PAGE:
Who Bats First in Baseball and Why? Explained

Michael Claunch

A baseball inning consists of two clearly separate parts, with each team pitching in its respective half of the inning. If you ever paid attention to who bats first in baseball, you might have noticed that the visiting team is always slated to appear on the plate before the home team. The same order is maintained through all 9 innings, so the home team has the last chance to impact the game. It is debatable how much of an advantage can be created by the batting order, but at the very least, this is an interesting topic worth exploring from an impartial standpoint.

Who Bats First in Baseball?

Let’s take a look at the specifics of baseball batting and examine which team bats firms – home or visiting, and why this arrangement has become a part of a worldwide tradition in baseball.

Which team bats first in a regular season or playoff game?

There is a nearly universal convention that the visiting team will bat at the top of each inning, while the host will pitch to open the game and every other period of play. The teams then reverse roles at the bottom of each inning. This rule is applied in all MLB games, regardless of whether they happen during the season or in the playoffs, as well as in professional leagues around the world. While this was originally just a tradition, it eventually became a rule and is enforced automatically today. The idea was to give the home time a slight advantage since by closing each inning they know how many runs they need to score to catch up.

In tournaments and neutral site games there is no natural home and away team, so it’s common to flip a coin and assign who bats first in a baseball game based on the result. Even in such games, the team that was designated ‘home team’ will always bat at the bottom of each inning, maintaining the convention. It’s fair to say that visiting team batting first is a widely accepted tradition in baseball that adds to the charm of this unique sport and gives fans a nice talking point.

What happens after the first batter is finished at the plate?

The visiting team is given the entire half-inning to bat, so when the lead-off hitter either reaches base or is out, the next player in the batting order of the same team comes next. The progression will continue until the pitching team records three outs, and only then will batters from that team have an opportunity to get on the plate. The batting order for each team is set at the start of the game and remains the same unless there is a substitution. While it may take several innings for the entire lineup to rotate, the entire lineup will eventually take a turn.

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This gives the home team pitcher who starts each inning a pretty good idea of what to expect in terms of batters and their tendencies. Since in an average game the starting pitcher could see the same batters two or three times, this can represent a tactical advantage. However, batters will also become more accustomed to the pitcher, so some balance will be preserved. Ultimately, the home team will have the last chance to bat and potentially end the game on a run, which is believed to be more important than batting first at the start of the game.

When did the tradition of visitors batting before the home team start?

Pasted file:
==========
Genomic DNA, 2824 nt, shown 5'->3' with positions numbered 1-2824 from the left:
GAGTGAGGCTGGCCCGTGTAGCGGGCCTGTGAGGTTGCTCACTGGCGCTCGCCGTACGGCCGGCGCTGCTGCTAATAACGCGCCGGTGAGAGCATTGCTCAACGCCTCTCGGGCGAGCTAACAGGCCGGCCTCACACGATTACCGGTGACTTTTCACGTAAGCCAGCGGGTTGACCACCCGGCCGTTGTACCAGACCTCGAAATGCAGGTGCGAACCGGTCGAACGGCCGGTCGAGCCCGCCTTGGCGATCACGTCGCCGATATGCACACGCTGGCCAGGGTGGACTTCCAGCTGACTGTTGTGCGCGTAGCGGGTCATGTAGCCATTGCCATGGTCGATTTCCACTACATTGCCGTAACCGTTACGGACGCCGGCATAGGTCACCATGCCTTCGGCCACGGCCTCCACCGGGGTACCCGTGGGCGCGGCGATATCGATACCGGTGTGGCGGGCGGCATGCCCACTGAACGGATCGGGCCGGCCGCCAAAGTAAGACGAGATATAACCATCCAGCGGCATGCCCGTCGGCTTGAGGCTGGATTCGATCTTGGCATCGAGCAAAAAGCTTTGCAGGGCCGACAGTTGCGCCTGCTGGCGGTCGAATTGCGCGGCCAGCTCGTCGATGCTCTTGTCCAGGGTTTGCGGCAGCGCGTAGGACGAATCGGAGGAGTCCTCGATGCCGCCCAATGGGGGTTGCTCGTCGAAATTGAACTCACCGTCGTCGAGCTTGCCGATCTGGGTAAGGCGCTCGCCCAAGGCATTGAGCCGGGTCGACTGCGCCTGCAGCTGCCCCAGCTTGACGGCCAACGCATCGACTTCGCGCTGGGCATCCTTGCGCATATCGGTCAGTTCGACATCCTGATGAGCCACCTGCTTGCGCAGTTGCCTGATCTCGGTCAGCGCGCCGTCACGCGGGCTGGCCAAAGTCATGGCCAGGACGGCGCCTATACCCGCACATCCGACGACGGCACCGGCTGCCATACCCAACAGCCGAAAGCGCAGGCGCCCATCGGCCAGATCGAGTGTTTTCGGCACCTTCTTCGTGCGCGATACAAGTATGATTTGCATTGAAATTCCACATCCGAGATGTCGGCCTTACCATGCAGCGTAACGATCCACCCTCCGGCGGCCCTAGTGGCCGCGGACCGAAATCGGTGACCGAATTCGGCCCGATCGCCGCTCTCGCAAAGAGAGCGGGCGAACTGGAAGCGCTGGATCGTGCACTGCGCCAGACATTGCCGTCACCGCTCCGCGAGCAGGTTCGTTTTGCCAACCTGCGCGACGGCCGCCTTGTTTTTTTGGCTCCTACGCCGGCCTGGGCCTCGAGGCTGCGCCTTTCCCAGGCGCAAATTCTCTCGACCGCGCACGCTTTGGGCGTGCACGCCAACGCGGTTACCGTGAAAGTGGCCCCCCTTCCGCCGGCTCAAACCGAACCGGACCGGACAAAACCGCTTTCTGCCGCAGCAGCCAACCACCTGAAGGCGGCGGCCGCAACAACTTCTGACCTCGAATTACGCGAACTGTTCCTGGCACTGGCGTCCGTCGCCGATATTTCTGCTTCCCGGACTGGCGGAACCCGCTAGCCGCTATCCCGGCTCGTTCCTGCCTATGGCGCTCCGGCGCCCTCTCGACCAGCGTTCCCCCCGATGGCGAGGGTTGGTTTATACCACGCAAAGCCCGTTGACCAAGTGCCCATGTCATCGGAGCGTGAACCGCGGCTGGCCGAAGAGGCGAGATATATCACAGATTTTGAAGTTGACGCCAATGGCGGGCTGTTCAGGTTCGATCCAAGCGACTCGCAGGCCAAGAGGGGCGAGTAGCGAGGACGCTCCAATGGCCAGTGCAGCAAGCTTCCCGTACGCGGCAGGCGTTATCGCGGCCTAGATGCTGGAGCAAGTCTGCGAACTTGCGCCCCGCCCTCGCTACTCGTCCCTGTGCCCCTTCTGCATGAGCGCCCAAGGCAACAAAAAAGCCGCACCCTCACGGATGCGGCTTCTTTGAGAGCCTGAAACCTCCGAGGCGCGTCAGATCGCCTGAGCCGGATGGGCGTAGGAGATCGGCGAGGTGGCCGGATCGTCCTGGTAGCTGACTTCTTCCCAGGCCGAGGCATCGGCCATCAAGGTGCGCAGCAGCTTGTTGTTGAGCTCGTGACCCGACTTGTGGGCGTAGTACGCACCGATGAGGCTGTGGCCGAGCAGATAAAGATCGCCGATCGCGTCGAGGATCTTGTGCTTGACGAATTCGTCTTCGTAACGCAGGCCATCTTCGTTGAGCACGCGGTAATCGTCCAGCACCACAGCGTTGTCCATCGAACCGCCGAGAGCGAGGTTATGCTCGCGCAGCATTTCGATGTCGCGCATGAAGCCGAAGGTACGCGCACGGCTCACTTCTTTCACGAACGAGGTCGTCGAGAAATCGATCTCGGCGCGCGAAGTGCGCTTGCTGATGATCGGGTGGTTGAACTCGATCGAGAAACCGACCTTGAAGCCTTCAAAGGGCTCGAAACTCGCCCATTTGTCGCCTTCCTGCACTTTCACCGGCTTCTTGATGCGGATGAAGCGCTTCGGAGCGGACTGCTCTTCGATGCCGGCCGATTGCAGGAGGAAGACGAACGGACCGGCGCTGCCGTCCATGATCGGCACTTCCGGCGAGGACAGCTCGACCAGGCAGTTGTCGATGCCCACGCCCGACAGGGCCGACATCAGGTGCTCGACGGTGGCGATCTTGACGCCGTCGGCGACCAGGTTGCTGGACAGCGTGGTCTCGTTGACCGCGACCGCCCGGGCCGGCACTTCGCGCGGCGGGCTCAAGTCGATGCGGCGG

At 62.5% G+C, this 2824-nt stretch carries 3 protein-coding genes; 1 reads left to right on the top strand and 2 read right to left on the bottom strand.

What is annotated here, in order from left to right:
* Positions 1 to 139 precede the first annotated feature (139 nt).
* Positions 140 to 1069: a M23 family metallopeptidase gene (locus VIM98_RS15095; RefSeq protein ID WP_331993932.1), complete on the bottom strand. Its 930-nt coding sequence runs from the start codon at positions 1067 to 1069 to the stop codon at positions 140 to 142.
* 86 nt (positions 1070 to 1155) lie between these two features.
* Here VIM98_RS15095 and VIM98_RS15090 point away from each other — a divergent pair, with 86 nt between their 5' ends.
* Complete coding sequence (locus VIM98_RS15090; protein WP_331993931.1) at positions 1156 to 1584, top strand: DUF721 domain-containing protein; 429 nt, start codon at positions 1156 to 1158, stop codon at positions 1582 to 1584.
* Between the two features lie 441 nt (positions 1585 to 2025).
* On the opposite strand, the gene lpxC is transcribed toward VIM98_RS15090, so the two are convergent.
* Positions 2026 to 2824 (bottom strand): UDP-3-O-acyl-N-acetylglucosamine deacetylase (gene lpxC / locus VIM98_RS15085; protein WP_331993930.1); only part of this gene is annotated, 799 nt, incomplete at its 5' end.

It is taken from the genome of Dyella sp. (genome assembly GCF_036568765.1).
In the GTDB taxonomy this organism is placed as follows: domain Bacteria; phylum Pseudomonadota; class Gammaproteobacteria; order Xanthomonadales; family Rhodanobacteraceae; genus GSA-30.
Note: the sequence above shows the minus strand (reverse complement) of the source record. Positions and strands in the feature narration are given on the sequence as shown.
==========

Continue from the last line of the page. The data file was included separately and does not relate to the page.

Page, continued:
During the earliest days of baseball, it was an open question does the home team bat first in a particular game. This situation arose because the manager of the home team was given a choice, and quite often they wanted the chance to put the first points on the scoreboard. Over the next few decades, there was a realization that batting last could be a better option, and managers started deferring the first chance at batting to the opponents. Around the beginning of the 20th century, it was established that the home team will bat last almost by default as practically every manager chose to start the game by pitching.

MLB teams still had at least a theoretic possibility to choose batting first at home until 1950, when a new rule requiring the visiting team to bat first was created. Thus the process of formalization of a traditional element of baseball was completed and the question of who bats first in a baseball game was answered for good. While the idea was to give the home team a small advantage, it’s not entirely clear if this was successfully done. Is it possible that the rule change simply encoded a long-maintained bias that doesn’t match the reality?

Is there an advantage or disadvantage in batting first?

Baseball is essentially a sport in which both teams are given equal opportunities to score, so which team bats first has only a minor impact on the outcome, at best. To examine whether this is true, we can look at the numbers describing how well home teams in MLB perform during the regular season as well as in playoffs, as a part of the difference can be explained by the order of batting. At first glance, it appears that home field advantage is significantly smaller than in other major sports and may be diminishing even further in recent years.

Historically speaking, home teams have won 54% of all MLB games, compared to around 60% for NBA basketball and 56% for NFL football. The difference is even less pronounced in the playoffs, despite the fact that better-seeded teams are awarded home field advantage in one additional game. Considering that factors such as rest and crowd support also work in the home team’s favor, it appears that batting first affects the winning percentage in a barely perceptible way. Still, visiting teams will continue to open every baseball game since by now the rule is accepted without questioning, and statistical indicators will do little to change it.

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